It’s one thing for telecom companies to hand over citizens’ communications metadata when the law requires it, but it’s a whole new ball game when a firm turns that into a business.
According to documents obtained by The Daily Beast, that’s exactly what AT&T has done. As part of its Hemisphere program, the phone service giant not only stores metadata (information about who you’ve called and texted, when and from where) that dates back to 2008, but also charges US law enforcement agencies between $100,000 to over $1 million a year to access records stored in its database.
That metadata is used to assist in investigations of criminal cases and medical insurance fraud. But interestingly, AT&T makes it easy to obtain these records: All a police department needs is a subpoena, which is far simpler to score than a warrant from a judge.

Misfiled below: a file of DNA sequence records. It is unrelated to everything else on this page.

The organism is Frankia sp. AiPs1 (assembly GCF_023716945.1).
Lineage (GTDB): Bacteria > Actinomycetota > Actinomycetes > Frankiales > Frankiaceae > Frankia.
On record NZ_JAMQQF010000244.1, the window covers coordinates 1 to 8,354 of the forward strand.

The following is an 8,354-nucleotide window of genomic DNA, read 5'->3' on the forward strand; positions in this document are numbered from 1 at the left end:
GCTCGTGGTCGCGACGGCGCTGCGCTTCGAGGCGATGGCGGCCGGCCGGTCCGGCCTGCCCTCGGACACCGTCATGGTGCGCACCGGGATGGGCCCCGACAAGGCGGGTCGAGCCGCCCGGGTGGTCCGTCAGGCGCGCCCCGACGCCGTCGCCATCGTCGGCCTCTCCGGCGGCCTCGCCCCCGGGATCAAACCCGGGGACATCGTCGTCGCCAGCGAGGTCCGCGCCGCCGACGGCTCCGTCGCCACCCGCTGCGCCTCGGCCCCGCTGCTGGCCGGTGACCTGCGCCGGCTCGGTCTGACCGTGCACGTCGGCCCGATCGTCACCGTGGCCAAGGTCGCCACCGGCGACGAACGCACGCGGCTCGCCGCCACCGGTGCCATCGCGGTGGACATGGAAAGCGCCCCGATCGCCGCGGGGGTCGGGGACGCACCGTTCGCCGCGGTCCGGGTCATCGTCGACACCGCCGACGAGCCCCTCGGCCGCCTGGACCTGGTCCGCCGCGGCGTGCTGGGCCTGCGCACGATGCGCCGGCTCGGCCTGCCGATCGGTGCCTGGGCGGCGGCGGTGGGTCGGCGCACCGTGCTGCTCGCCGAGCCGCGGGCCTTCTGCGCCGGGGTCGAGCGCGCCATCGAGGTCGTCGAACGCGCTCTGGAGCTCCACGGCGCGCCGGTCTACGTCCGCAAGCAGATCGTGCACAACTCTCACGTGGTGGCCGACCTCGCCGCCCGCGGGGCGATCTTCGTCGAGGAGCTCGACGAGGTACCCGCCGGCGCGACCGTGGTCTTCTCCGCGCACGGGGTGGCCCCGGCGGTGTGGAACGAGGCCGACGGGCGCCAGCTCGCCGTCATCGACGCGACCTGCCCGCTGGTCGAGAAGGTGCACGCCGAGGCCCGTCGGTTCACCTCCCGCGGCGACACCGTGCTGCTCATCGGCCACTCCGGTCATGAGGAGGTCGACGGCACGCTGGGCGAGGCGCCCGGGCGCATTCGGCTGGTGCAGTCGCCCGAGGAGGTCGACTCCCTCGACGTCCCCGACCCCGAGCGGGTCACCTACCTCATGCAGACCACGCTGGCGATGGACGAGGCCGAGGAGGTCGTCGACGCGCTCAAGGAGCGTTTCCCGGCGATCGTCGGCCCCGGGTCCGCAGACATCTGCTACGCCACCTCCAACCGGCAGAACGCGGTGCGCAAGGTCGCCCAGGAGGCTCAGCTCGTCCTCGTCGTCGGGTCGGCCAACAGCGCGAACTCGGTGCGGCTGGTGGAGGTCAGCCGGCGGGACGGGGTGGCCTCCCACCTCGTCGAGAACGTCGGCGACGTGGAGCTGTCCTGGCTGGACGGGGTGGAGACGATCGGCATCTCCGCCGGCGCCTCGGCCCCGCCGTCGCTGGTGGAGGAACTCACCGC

The news is worrying not only because AT&T has a massive trove of data – its records go back about eight years and the company controls the second largest share of wireless infrastructure in the US – but also because law enforcement isn’t required to disclose that it used Hemisphere to obtain metadata for its investigations. In fact, documents show that police are required to promise not to disclose that it used Hemisphere in an investigation if the case becomes public.
The trouble with Hemisphere, which was first made known to the public by The New York Times in 2013, is that it’s a business – one that needs customers and needs to make AT&T money.
Naturally, it’s in the company’s interest to keep its surveillance program alive for as long as possible, store metadata for periods longer than its rivals (neither Verizon nor Sprint reportedly hold records for more than 18 months) and make it as easy as possible for law enforcement to quietly access that information and keep it a secret.
We’ve contacted AT&T for comment and will update this post if there’s a response.
This article was written by Abhimanyu Ghoshal from The Next Web and was legally licensed through the NewsCred publisher network.